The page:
It was five years ago that Extended Opportunity Programs and Services Counselor Tayler Nichols was just one mile away from the Boston Marathon finish line, cheering on people from around the world finishing their 26.2-mile run. She didn’t know then that day would turn into one of the most tragic days in Boston history.
“We had heard the bombs go off near the finish line, but we had no idea what the noise was,” Nichols said. “Then my cousin got a text from the finish line saying, ‘don’t come down here, we literally had to run for our lives.’ The spectators started leaving but the runners didn’t know what was going on, they were running right into it.”
It wasn’t until later she found out the explosion she heard were two homemade bombs that killed three people and injured several hundred others, including 16 people who lost limbs.
Now, on April 16, Nichols will return to Boston to run the Boston Marathon on the five-year anniversary of the bombings. Though it’s her first “official race” (she’s run twice before under different circumstances), she’s been a part of the marathon as a spectator for almost 10 years, since her first year as an undergrad at Boston University.
“The Boston Marathon is usually such an amazing event, it’s a coming together of cities and people from all over the world,” she said. “It’s usually such a happy day, the streets are packed with people celebrating. That day of the bombings, the town was so somber and heartbreaking. The streets were empty and everyone was wondering what had just happened and who did this.”
Nichols is running the marathon and raising money for the Brigham and Women’s Hospital’s Stepping Strong Team. So far she’s raised more than $5,000 (out of her $6,000 goal) for the Stepping Strong Team. The team was created after runner Gillian Reny survived the 2013 Boston Marathon bombings and was rushed to Brigham and Women’s Hospital, where they were able to save both her legs and her life. The money raised goes to those who have suffered and been affected by traumatic injuries and events.
As a counselor, Nichols says that she often sees students who have experienced traumatic events in their life, both physically and emotionally. She’s seen student veterans who have been wounded in combat, students who have been the victims of domestic violence and sexual assault and students who have struggled with their mental health.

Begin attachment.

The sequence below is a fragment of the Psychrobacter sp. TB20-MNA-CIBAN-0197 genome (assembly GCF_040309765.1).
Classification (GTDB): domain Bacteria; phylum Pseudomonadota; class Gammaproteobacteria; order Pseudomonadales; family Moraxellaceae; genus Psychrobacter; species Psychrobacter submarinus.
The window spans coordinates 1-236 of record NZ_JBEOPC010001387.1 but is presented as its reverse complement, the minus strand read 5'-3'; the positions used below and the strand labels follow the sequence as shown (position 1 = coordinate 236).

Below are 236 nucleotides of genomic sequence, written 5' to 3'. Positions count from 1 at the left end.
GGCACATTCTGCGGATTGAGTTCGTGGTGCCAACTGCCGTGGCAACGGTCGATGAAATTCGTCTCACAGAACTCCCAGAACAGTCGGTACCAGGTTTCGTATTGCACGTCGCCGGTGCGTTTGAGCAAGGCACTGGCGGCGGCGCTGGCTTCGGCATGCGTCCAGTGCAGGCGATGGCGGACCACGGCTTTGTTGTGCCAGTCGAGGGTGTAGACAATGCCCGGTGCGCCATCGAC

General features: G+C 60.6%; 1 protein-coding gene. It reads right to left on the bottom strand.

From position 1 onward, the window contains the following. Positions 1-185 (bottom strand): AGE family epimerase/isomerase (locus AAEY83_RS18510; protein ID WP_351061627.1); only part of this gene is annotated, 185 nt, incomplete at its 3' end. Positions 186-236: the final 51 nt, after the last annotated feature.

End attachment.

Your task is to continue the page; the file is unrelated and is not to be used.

“I’ve worked with so many students who have gone through some really rough times,” she said. “Brigham and Women’s Hospital is such a well-known hospital and the research they do can help everyone, including our students.”
As an EOPS counselor, Nichols spends her days seeing students back-to-back all day long to help them with whatever challenges they’re facing. She develops student education plans with them, helps them find services and even leads workshops for the EOPS department.
“At EOPS, we’re able to build strong relationships with our students,” she said. “I love seeing them excited and proud when they graduate because we know the obstacles they have overcome to achieve their educational goals. They are so diverse and have so many different backgrounds, it’s nice to be a small part of their story at Southwestern College.”
Nichols has been training for months to run the oldest marathon in the country. She says she often channels the tenacity and determination she sees in her students to help her in her training and fundraising.
“I’m excited and proud to be running for such a good cause,” she said. “Even though it’s just an athletic event, it helps people in so many other capacities. Through the number of charities, it impacts not only Boston but the greater community.”